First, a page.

Columbia River District Trollers’ Union 1919

A 1919 newsletter from the Columbia River District Trollers’ Union reports on relations with local fish processors and updates union members of a variety of issues of mutual interest. The post-World War I years saw a powerful surge in labor organizing, a movement that sought better compensation and conditions for working people — sometimes in the face of violent opposition.

Labor Day 2019 is Monday. While we celebrate the milestone, and many workers in the United States enjoy a day off, it’s important to remember that there is always more we can do to help the nation’s working men and women.

Many Americans still work on assembly lines, in offices and in fields. The office is an evolving concept, with more people telecommuting and some never changing out of their pajamas and still doing an honest day’s work.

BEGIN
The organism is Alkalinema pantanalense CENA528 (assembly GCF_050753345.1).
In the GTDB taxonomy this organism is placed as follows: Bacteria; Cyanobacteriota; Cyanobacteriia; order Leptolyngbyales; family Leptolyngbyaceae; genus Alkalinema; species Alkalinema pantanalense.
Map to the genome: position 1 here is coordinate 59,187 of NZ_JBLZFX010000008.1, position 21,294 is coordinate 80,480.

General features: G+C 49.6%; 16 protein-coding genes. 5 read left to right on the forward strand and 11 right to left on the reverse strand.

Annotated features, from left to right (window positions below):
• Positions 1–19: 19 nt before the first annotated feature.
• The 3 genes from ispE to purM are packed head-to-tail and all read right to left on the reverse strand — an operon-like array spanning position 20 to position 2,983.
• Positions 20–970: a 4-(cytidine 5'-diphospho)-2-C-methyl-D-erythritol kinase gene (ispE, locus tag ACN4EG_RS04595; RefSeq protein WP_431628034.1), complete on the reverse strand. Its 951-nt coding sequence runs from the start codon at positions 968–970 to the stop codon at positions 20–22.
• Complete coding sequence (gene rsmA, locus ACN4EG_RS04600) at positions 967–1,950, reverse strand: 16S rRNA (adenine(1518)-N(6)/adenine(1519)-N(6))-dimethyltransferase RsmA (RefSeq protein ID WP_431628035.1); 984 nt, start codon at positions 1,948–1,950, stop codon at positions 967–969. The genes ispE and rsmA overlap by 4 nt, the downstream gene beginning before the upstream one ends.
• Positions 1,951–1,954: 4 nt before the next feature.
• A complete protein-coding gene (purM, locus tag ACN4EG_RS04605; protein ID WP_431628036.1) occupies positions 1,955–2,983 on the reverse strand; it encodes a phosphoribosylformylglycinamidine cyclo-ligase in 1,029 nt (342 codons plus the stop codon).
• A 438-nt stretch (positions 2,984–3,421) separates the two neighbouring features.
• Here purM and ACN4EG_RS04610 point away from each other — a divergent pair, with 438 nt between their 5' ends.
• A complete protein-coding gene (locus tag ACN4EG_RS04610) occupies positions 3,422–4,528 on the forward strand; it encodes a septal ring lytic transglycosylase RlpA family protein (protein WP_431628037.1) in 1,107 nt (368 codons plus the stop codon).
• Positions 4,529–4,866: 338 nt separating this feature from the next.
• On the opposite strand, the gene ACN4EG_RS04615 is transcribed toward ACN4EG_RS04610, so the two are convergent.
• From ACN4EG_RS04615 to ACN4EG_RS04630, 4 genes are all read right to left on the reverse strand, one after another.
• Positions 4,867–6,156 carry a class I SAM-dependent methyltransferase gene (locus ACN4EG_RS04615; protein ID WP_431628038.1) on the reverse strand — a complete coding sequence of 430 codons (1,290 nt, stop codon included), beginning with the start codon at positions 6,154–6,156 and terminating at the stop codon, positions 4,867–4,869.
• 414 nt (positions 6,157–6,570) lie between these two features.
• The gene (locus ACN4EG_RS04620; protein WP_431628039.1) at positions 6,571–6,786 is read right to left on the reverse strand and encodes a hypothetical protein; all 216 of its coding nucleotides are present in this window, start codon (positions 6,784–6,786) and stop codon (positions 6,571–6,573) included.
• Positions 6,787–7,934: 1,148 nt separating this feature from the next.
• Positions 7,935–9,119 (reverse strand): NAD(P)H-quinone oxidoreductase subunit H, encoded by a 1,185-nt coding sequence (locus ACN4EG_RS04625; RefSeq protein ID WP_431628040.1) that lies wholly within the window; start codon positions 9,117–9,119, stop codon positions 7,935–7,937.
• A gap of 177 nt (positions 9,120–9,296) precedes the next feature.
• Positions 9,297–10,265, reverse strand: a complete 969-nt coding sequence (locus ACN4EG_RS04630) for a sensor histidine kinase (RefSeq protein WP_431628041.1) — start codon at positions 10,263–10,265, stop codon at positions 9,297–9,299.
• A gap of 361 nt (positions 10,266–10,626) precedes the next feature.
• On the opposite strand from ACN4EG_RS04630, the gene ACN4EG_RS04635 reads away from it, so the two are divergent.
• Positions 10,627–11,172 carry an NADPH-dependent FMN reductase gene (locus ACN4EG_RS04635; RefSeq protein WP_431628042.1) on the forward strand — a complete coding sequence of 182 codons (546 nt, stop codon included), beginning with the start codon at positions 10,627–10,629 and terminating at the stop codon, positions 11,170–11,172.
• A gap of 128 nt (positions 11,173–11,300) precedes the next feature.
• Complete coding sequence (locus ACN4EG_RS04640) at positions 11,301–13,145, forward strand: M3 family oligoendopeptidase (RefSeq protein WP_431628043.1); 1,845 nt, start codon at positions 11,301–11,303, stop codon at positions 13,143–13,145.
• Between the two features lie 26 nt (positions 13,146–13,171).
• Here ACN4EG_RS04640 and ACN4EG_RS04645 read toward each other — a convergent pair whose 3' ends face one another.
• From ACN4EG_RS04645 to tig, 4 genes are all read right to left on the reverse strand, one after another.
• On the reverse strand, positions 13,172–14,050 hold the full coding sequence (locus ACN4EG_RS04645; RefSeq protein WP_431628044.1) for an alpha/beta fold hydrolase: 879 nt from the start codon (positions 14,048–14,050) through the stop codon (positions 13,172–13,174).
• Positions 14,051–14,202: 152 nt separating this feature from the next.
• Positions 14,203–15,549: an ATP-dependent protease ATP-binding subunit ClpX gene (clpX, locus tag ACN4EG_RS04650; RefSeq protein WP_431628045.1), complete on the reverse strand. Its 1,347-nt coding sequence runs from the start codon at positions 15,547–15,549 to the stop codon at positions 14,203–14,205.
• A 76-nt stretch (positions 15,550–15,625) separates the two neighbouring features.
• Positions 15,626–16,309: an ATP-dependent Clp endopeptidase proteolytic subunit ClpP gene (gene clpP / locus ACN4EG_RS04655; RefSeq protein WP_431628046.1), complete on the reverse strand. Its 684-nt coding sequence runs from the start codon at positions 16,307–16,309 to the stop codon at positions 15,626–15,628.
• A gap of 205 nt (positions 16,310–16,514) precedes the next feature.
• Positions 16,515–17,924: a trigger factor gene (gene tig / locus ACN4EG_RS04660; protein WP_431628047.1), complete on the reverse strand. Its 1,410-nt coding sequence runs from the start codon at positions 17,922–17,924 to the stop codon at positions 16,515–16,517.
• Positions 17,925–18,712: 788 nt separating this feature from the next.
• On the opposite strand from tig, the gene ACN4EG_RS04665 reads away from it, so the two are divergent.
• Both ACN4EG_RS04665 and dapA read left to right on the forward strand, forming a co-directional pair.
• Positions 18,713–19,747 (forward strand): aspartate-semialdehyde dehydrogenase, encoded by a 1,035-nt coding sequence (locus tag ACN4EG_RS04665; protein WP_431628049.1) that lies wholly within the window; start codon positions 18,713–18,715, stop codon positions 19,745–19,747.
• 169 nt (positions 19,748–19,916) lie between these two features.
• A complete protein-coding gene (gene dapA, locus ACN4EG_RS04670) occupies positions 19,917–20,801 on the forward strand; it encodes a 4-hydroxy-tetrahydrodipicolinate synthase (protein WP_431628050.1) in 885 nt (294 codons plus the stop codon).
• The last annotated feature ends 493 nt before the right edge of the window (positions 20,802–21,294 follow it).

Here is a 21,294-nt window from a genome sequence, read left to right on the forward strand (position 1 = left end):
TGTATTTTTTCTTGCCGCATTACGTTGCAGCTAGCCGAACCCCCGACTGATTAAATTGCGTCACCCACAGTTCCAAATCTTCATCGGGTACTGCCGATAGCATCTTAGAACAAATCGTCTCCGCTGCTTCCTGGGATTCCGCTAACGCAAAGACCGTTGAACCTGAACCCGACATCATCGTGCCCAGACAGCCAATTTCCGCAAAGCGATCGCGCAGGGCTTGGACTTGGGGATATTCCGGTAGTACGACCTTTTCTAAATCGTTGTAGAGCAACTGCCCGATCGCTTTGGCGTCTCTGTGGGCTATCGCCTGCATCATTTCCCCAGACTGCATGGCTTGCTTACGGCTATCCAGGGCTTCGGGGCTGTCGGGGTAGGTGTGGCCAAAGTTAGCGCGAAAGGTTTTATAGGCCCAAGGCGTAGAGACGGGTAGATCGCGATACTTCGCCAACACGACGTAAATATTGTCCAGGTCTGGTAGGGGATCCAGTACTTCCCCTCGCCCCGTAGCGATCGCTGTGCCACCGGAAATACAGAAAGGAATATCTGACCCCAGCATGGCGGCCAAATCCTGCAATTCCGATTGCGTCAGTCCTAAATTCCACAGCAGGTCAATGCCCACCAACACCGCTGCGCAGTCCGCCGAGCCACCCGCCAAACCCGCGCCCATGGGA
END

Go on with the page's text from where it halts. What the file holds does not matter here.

When Labor Day was dreamed up in 1883, a holiday was a big deal for workers. And that was an America rife with large factories and their assembly lines. Industrialists like Henry Ford and Thomas Edison introduced innovations and techniques that transformed our agrarian society into an urban one.

Compare old photographs of workers from a century ago with people today and it becomes apparent that Americans have changed. Today, even the poorest among us are better fed and far more advantaged than average citizens were at the start of modern labor movement.

Positive changes don’t occur spontaneously. Individual men and women, working with intelligence and tenacity, deserve our gratitude for incrementally making the USA a nation which, for all its flaws, should still be the wonder of the world.

While much has changed, the idea of honoring labor remains a commendable aspect of this nation. Ultimately, those toiling in anonymity are far more worthy of our thanks than the famous captains of industry. Our families exist because of the labor of our parents and grandparents.